finally = exit_loop_gracefully(fileName, startIndex, rowIndex)

# Stop
parallel::stopCluster(cl = my.cluster)

A word on parallesition: I used foreach and doParallel here and I found that it is important to run the parallelisation in chunks of the right size. Here, I used foreach() nested inside a for()-loop.

The functions predicted_finish(), progressBar_plot() and exit_loop_gracefully() can be found here.

When restarting the script, make sure to load the progress at the beginning, so you can pick-up where you stopped:

# File name to save progress
fileName <- "correction_value_simulation.RData"

# Check fileName already exists
if (file.exists(fileName)) {
  startIndex <- rowIndex - 1
} else {
  # If it is the first time starting the script
  startIndex <- 1

This could already be enough for most applications but I actually encountered another obstacle that needed fixing.

Problem 2: BRMS creates temporary files that fill up the hard disk

The final problem that I encountered was that brms creates temporary files for each model it fits. Normally this is not an issue but if you create hundred of thosuands of models then a few MB per model suddenly fill up the disk. The problem is that even if you delete these temporary files, the space is not cleared until you close & restart R.

So I wrote a function that checks the current disk space that is remaining…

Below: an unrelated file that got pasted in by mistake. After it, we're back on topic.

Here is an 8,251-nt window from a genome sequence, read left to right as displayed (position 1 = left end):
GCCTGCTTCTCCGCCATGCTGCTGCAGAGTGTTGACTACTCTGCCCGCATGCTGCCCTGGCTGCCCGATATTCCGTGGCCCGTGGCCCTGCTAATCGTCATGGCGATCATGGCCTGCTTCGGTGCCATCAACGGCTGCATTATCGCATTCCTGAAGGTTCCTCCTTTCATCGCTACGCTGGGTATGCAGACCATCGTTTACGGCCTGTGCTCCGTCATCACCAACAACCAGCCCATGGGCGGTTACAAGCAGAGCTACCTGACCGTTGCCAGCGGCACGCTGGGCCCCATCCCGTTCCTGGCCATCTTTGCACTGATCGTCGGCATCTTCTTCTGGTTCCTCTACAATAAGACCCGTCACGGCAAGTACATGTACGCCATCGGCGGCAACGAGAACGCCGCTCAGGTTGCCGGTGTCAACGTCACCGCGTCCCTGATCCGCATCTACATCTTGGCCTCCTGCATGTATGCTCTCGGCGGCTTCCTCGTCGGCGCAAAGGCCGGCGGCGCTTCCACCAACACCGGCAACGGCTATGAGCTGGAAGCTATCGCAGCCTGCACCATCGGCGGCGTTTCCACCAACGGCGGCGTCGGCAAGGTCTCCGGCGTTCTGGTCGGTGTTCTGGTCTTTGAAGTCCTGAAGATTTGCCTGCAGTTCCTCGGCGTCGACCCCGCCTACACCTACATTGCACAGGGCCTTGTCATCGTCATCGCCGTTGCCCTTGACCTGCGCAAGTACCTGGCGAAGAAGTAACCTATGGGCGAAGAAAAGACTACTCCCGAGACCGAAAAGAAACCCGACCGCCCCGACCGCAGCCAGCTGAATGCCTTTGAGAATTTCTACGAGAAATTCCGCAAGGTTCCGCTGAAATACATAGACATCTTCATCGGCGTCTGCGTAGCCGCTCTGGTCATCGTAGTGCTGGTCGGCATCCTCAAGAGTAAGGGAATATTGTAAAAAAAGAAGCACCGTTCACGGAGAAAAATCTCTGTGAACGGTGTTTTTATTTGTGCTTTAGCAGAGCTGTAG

check_root_disk_space <- function(){
  # Idea fro ChatGPT 
  # Execute the 'df' command and capture its output
  df_output <- system2("df", args = "-h /", stdout = TRUE)
  # Get available space
  avail_space_str <- strsplit(df_output[2], "  ")[[1]][4]
  # Check if availabe space is GB, MB or KB
  if(grep("G", avail_space_str)){
    measurement <- "G"
  } else if(grep("M", avail_space_str)){
    measurement <- "M"
  } else if(grep("K", avail_space_str)){
    measurement <- "K"
  # Remove letter
  avail_space <- as.numeric(gsub("[KMG]", "", avail_space_str))
  # Convert KB/MB to GB
  if(measurement == "K"){
    avail_space_in_GB  <- avail_space/1024^3
  } else if(measurement == "M"){
    avail_space_in_GB  <- avail_space/1024^2
  } else if(measurement == "G"){
    avail_space_in_GB  <- avail_space 
  # Write to console
  cat("\n Notice: Available space in root is", avail_space_in_GB, "GB\n")
  # Return value

… and use this function to occasionally check if enough space is available and stop the script if it is not.

    # Check if the space is enough
    avail_space <- check_root_disk_space()
    if(avail_space < minimumSpace){
      stop("Space is not enough. ")

This together with a bash script, which restarts R script if it doesn’t finish successfully, solved the remaining issues.

Making it extra robust with this bash script

To avoid crashes because my computer ran out of memory (see above), I created this bash script (rscript_rboust.sh) that automatically restarts the r-script in case it encounters an error. This can be used as a robust alternative to Rscript.


if [ $# -ne 1 ]; then
  echo "Usage: $0 <rscript>"
  exit 1
while true; do
  Rscript $rscript
  if [ $? -eq 0 ]; then
    echo "R script finished successfully"
    echo "R script crashed. Restarting in 60 seconds..."
    sleep 60